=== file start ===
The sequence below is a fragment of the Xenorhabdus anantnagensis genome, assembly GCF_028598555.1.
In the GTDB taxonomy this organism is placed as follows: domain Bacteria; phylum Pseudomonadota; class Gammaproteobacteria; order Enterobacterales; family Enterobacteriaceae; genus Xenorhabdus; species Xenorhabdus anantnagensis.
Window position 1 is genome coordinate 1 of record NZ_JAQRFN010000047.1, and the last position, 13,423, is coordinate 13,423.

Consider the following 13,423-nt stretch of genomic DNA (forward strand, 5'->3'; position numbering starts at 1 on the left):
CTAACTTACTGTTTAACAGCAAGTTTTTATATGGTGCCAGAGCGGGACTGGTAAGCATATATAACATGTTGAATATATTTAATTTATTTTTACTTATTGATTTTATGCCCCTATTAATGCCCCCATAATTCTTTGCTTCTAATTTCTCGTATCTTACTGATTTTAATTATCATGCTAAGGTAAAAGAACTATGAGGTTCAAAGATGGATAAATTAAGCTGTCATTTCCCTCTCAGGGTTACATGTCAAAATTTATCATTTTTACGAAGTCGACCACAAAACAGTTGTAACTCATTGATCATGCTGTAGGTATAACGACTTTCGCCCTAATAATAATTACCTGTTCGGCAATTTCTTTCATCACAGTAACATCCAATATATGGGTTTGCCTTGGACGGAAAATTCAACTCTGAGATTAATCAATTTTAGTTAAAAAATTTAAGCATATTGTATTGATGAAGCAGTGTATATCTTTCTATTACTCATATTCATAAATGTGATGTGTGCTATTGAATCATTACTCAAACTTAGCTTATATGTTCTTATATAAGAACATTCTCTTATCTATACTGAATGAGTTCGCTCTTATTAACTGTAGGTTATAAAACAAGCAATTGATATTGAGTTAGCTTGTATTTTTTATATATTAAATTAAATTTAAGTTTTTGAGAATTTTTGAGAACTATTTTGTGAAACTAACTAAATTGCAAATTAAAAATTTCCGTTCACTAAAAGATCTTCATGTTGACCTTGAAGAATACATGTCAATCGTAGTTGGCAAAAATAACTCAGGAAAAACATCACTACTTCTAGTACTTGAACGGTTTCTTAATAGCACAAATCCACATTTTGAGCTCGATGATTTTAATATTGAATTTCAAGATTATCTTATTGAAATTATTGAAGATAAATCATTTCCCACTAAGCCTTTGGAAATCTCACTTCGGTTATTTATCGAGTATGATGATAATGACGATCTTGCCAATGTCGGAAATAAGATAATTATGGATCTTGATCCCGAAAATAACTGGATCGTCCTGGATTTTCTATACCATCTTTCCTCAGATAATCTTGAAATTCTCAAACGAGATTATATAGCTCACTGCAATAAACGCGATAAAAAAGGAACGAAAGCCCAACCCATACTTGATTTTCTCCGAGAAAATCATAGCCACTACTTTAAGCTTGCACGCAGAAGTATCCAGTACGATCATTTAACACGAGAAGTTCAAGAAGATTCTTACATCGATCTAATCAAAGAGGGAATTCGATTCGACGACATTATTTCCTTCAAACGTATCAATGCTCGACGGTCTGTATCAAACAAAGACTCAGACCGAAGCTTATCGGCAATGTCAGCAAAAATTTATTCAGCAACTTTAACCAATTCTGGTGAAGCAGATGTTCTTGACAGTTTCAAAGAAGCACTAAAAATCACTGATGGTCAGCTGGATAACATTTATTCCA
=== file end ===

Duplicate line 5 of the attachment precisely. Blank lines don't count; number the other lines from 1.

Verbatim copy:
CTAACTTACTGTTTAACAGCAAGTTTTTATATGGTGCCAGAGCGGGACTGGTAAGCATATATAACATGTTGAATATATTTAATTTATTTTTACTTATTGATTTTATGCCCCTATTAATGCCCCCATAATTCTTTGCTTCTAATTTCTCGTATCTTACTGATTTTAATTATCATGCTAAGGTAAAAGAACTATGAGGTTCAAAGATGGATAAATTAAGCTGTCATTTCCCTCTCAGGGTTACATGTCAAAATTTATCATTTTTACGAAGTCGACCACAAAACAGTTGTAACTCATTGATCATGCTGTAGGTATAACGACTTTCGCCCTAATAATAATTACCTGTTCGGCAATTTCTTTCATCACAGTAACATCCAATATATGGGTTTGCCTTGGACGGAAAATTCAACTCTGAGATTAATCAATTTTAGTTAAAAAATTTAAGCATATTGTATTGATGAAGCAGTGTATATCTTTCTATTACTCATATTCATAAATGTGATGTGTGCTATTGAATCATTACTCAAACTTAGCTTATATGTTCTTATATAAGAACATTCTCTTATCTATACTGAATGAGTTCGCTCTTATTAACTGTAGGTTATAAAACAAGCAATTGATATTGAGTTAGCTTGTATTTTTTATATATTAAATTAAATTTAAGTTTTTGAGAATTTTTGAGAACTATTTTGTGAAACTAACTAAATTGCAAATTAAAAATTTCCGTTCACTAAAAGATCTTCATGTTGACCTTGAAGAATACATGTCAATCGTAGTTGGCAAAAATAACTCAGGAAAAACATCACTACTTCTAGTACTTGAACGGTTTCTTAATAGCACAAATCCACATTTTGAGCTCGATGATTTTAATATTGAATTTCAAGATTATCTTATTGAAATTATTGAAGATAAATCATTTCCCACTAAGCCTTTGGAAATCTCACTTCGGTTATTTATCGAGTATGATGATAATGACGATCTTGCCAATGTCGGAAATAAGATAATTATGGATCTTGATCCCGAAAATAACTGGATCGTCCTGGATTTTCTATACCATCTTTCCTCAGATAATCTTGAAATTCTCAAACGAGATTATATAGCTCACTGCAATAAACGCGATAAAAAAGGAACGAAAGCCCAACCCATACTTGATTTTCTCCGAGAAAATCATAGCCACTACTTTAAGCTTGCACGCAGAAGTATCCAGTACGATCATTTAACACGAGAAGTTCAAGAAGATTCTTACATCGATCTAATCAAAGAGGGAATTCGATTCGACGACATTATTTCCTTCAAACGTATCAATGCTCGACGGTCTGTATCAAACAAAGACTCAGACCGAAGCTTATCGGCAATGTCAGCAAAAATTTATTCAGCAACTTTAACCAATTCTGGTGAAGCAGATGTTCTTGACAGTTTCAAAGAAGCACTAAAAATCACTGATGGTCAGCTGGATAACATTTATTCCA